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How to pick the right project management tool: 6 essential tips

Katarzyna Dorosz-Zurkowska - 23 July 2018 - 0 comments

Smart team leaders make sure that their teams are equipped with project management software that matches their needs and preferences. As a team leader, I can confirm that running a team without a project management tool in place is incredibly difficult.

It’s simple:

The right project management platform helps with every aspect of running a project – from planning and scheduling to cost control, resource management, and reporting. Teams can also use it to communicate and collaborate, ensuring optimal project transparency for all stakeholders to enjoy.

It’s impossible to run a successful project efficiently without the support of a project management tool that centralizes all project-related tasks, helping team leaders to control the project’s progress better.

In this article, I wanted to share some tips to help you pick the right project management tool for your team.

1. Audit your current solution

The first step is taking a closer look at the current tool you’re using. I’m assuming you must have some tool in place – it can even be an Excel spreadsheet.

Take a good look at your tool and check where it stops supporting your team. Does it complicate your process to match? Does your team find it problematic to schedule and plan work? Or perhaps resource allocation is what you find most challenging?

For example, if tracking an issue’s progress is your main problem, you need to look into project management solutions that allow project schedule tracking and reporting. Visual resource planning tools come in handy to teams that find managing resources troublesome.

Also, consider what types of features you would like your future tool have that the current one doesn’t – for example, allowing internal communications or estimating resources.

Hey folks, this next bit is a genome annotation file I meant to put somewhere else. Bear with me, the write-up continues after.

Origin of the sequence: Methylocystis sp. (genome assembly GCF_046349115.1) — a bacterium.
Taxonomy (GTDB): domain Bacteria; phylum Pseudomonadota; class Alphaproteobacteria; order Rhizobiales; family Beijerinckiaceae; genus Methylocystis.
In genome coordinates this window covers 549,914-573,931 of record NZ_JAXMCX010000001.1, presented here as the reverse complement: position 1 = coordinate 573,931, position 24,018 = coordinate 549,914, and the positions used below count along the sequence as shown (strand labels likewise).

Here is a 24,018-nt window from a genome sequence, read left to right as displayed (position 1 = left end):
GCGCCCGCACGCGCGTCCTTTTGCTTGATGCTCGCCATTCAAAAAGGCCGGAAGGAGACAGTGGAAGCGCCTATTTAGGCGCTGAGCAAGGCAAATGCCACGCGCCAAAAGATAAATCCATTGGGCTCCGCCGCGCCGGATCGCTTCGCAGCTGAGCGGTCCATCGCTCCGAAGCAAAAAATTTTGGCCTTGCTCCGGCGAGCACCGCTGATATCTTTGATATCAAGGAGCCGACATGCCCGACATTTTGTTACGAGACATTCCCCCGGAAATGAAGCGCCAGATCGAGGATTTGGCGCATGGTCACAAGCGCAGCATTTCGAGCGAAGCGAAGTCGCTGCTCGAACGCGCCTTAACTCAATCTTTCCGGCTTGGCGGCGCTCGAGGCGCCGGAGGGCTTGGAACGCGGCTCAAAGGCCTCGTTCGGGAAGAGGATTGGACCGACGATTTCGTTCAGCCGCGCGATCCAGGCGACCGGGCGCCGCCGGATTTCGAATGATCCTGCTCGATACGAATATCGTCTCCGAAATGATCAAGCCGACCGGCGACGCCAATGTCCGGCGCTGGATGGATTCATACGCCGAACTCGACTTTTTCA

2. Understand your needs

The next step is making a list of all the features your team needs. Once you have that list, divide it into the features which you must have, should have and could have to understand the priorities of your team and the importance of individual features.

Consider what your team will be using that solution for. Will it be more important for planning, scheduling, or reporting? Write down everything you need in your project management software and check whether there are any compliance requirements you have to match as well.

Also, if you follow a particular project management methodology such as agile, make sure that your new solution is able to support that methodology. You don’t want to change your team’s process to match your new tool – instead, pick a tool that can be adjusted to your methods easily.

3. Decide who will use the tool and for what

Once you have a clear idea about the kind of tool you want to have, it’s time to consider the future users of the tool.

Are your stakeholders all internal or do you plan to include external ones as well? Will you be using the tool for in-house project management only? In that case, you might benefit more from a less formal approach and structure. However, if you’re going to share this tool with clients, you need to look professional – and that will also determine the choice of your tool.